November 28, 2011 – Citizen of Trinidad and Tobago retains his green card after ICE terminated proceedings. Client released after two years of ICE detention.

Facts: In 1998, a citizen of Trinidad and Tobago was granted lawful resident status. In 2009, he was convicted in Maryland of second degree assault. ICE detained our client and instituted removal proceedings alleging that our client had committed “sexual abuse of a minor.”

The Firm’s Representation: The firm represented our client throughout his entire immigration proceedings. The firm asserted that the charges of removability could not be sustained by a conviction for second degree assault. In December 2009, our client was ordered removed in the Immigration Court. Our appeal to the Board of Immigration Appeals was denied in April 2010. On June 3, 2010, our client was deported to his home country of Trinidad and Tobago. The firm appealed to the U.S. Court of Appeals for the Fourth Circuit. By order of the Fourth Circuit, the case was remanded back to the Board of Immigration Appeals, which remanded the case all the way back to the Immigration Court. After lengthy negotiations with the Department of Homeland Security, our client was granted parole back into the United States on June 3, 2011. In the Immigration Court, once again the Immigration Judge ordered our client deported. The firm filed an appeal to the Board of Immigration Appeals and filed a habeas corpus in the U.S. District Court for Maryland. Concurrent with our client’s immigration proceedings, the firm also filed and successfully obtained post-conviction relief for our client’s 2002 theft conviction.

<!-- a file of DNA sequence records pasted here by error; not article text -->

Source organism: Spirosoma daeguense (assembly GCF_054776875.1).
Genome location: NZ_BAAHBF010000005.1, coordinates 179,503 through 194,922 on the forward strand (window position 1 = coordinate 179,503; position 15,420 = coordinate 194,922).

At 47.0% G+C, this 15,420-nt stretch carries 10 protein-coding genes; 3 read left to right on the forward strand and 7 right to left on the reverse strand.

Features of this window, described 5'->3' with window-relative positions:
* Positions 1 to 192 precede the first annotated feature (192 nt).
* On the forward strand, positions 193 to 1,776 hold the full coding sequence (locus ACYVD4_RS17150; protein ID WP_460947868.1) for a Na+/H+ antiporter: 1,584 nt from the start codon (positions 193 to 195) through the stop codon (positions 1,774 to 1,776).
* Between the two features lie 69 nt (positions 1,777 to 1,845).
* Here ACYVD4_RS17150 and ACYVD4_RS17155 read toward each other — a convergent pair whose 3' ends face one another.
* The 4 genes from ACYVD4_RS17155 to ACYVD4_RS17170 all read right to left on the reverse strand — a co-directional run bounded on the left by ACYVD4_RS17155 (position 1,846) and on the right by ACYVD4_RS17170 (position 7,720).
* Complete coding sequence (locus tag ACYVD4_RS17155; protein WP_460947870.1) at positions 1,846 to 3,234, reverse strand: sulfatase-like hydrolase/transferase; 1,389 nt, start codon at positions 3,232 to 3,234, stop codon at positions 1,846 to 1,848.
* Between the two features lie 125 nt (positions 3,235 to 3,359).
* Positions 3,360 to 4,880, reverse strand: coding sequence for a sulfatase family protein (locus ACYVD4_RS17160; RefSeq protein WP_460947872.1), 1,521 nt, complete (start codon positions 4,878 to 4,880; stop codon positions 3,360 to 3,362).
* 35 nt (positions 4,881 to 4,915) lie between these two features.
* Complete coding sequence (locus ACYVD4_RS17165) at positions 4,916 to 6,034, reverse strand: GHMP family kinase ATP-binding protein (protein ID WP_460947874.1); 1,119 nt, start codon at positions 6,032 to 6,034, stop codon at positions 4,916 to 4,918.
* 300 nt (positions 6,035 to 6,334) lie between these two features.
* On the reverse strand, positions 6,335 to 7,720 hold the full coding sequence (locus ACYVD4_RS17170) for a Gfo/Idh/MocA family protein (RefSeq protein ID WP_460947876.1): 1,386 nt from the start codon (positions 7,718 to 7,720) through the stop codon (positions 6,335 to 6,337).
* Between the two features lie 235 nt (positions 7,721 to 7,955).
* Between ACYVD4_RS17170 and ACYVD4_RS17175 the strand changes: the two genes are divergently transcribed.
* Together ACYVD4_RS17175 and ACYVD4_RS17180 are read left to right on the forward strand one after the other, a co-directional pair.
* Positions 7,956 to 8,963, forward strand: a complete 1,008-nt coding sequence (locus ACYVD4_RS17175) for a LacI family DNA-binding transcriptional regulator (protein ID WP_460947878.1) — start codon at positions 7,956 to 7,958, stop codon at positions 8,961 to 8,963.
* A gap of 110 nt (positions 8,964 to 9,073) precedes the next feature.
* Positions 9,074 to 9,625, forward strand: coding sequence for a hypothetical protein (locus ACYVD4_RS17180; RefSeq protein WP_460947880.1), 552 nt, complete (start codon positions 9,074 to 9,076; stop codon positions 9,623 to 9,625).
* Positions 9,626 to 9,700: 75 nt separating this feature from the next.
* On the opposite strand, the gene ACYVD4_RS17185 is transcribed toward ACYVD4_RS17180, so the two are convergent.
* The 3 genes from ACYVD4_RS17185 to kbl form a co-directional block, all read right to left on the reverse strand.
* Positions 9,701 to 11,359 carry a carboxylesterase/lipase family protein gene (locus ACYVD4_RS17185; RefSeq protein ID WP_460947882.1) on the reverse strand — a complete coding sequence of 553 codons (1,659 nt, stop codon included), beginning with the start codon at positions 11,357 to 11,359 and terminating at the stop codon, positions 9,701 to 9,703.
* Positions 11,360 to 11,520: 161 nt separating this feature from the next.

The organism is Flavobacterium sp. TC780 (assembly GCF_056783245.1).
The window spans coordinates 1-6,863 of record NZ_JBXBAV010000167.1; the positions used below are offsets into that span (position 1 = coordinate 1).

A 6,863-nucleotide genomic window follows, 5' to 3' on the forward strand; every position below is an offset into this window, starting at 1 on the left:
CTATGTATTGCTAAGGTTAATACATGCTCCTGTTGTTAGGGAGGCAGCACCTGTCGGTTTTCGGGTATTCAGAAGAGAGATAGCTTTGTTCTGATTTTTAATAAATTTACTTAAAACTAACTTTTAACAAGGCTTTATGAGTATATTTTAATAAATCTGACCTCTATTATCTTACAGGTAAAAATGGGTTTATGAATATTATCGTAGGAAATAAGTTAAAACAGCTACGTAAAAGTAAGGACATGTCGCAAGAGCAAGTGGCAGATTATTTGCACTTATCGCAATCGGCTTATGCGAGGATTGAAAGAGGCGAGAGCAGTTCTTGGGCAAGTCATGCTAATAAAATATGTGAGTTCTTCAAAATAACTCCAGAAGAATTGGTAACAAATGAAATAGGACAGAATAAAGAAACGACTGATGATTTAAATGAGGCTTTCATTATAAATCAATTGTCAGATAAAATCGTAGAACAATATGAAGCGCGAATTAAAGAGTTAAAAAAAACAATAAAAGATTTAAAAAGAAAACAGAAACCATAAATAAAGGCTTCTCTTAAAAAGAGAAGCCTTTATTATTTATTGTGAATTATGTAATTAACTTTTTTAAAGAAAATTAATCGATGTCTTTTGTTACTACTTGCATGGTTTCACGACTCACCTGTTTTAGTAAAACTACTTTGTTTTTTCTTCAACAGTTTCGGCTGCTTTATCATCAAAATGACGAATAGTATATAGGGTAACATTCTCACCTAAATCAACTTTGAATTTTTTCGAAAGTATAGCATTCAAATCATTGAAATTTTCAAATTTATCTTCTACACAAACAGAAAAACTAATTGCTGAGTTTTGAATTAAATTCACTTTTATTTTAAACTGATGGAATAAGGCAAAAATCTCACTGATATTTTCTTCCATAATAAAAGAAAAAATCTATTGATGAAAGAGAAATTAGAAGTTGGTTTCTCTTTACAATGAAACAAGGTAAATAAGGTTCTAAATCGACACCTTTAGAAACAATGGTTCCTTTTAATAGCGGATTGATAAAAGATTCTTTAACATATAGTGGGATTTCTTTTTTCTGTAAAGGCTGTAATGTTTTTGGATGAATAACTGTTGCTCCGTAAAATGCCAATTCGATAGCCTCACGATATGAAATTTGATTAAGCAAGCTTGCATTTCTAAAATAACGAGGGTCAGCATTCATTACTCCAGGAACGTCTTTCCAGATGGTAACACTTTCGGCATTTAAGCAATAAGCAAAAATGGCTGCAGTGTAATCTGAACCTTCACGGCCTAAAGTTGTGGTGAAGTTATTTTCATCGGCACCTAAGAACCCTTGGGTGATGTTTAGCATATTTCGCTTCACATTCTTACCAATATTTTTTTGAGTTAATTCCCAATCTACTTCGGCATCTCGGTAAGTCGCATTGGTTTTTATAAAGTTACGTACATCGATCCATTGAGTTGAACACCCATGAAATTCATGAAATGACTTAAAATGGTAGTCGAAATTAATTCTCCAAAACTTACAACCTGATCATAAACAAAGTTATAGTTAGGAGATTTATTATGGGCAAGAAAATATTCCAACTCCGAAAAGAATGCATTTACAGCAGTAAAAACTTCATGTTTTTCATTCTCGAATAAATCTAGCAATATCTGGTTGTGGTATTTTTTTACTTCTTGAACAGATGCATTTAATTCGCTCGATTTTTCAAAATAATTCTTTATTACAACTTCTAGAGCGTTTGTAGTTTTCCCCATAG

Outcome: On November 28, 2011, the Department of Homeland Security changed their position on our client’s case and terminated his removal proceedings and released our client from detention. Hopefully, in a couple of years, the firm will be able to file an application for citizenship on behalf of our client.